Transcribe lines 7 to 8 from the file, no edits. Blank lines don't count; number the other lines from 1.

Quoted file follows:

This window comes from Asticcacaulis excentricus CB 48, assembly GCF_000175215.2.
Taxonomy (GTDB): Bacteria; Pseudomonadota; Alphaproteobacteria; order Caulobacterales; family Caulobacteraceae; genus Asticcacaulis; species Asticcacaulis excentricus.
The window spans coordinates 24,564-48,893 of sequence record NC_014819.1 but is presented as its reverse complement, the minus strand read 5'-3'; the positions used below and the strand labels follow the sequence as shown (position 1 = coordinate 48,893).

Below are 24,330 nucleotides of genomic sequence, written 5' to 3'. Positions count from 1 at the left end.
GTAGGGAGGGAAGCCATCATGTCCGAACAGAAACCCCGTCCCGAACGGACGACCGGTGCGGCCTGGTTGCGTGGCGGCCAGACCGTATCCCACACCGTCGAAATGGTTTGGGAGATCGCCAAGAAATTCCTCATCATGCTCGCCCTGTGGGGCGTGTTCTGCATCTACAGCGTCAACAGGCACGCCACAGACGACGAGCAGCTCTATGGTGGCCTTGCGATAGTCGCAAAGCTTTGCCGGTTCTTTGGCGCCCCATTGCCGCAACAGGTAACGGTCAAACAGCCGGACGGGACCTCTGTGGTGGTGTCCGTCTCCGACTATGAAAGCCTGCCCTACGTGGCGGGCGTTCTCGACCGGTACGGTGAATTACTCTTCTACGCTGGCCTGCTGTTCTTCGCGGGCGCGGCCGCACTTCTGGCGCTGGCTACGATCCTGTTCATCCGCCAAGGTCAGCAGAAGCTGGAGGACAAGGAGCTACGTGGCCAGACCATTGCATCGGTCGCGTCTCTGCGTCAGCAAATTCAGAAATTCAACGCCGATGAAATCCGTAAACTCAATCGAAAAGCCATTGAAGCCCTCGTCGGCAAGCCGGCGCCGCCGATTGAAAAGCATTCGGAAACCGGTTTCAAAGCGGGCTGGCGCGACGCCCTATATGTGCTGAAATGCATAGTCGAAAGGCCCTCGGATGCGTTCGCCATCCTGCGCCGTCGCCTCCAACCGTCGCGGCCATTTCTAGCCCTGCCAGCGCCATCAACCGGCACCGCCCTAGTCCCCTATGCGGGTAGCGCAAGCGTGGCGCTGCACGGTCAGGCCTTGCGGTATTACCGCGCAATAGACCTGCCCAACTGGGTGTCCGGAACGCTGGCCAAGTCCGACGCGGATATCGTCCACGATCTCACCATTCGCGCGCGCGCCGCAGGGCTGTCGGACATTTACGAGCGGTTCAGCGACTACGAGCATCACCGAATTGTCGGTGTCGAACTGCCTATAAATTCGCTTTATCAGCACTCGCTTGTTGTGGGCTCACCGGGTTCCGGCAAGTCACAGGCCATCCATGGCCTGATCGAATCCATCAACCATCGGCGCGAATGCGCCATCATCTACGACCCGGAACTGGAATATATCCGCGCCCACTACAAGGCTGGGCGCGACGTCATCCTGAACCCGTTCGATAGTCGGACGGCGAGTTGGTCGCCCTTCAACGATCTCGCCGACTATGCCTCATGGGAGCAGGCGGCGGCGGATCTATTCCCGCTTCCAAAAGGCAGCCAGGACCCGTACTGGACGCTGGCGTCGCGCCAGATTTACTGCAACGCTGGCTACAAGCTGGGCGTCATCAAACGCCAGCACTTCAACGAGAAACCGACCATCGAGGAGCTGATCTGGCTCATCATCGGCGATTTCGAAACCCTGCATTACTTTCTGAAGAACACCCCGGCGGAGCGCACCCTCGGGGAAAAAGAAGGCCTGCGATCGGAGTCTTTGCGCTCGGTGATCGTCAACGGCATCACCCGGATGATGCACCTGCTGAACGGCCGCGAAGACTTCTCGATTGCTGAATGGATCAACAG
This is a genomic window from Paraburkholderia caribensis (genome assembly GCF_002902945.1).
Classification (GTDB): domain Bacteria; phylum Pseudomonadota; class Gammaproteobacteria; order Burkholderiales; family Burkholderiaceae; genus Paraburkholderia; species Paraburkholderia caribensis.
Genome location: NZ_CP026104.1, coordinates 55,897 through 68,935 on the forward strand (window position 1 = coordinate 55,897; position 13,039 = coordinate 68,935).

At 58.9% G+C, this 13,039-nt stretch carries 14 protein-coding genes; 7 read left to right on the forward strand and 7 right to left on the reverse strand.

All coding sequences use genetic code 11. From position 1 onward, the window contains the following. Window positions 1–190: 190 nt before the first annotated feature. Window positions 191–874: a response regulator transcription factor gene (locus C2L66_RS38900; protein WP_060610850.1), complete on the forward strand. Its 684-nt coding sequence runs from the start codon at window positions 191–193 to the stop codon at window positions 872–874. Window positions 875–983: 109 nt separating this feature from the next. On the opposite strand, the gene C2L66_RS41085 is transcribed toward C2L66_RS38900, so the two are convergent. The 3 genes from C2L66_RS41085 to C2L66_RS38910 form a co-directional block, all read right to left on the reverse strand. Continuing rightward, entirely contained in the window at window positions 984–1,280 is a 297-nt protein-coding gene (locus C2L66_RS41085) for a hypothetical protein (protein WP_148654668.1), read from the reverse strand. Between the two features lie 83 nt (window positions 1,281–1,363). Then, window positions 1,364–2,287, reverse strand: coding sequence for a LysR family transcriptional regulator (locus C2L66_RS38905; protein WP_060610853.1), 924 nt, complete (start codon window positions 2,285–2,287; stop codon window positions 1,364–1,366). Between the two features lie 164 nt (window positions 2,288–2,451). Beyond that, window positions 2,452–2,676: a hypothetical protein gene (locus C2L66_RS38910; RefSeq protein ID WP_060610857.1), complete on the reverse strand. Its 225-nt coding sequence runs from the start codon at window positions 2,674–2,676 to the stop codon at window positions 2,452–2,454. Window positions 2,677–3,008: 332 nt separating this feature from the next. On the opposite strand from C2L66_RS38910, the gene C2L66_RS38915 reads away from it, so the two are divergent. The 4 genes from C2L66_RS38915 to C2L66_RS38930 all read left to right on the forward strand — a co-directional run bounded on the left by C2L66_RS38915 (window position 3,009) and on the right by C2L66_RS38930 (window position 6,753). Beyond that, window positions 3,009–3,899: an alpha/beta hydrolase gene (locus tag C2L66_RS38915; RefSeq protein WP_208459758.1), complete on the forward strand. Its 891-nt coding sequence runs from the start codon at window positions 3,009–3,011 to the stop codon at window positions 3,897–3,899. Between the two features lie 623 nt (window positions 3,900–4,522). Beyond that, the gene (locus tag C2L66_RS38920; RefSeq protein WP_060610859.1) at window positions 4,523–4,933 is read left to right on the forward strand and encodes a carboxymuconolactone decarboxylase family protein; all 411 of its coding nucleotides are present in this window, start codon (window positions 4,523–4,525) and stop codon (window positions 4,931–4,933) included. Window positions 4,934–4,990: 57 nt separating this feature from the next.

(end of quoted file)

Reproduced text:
Classification (GTDB): domain Bacteria; phylum Pseudomonadota; class Gammaproteobacteria; order Burkholderiales; family Burkholderiaceae; genus Paraburkholderia; species Paraburkholderia caribensis.
Genome location: NZ_CP026104.1, coordinates 55,897 through 68,935 on the forward strand (window position 1 = coordinate 55,897; position 13,039 = coordinate 68,935).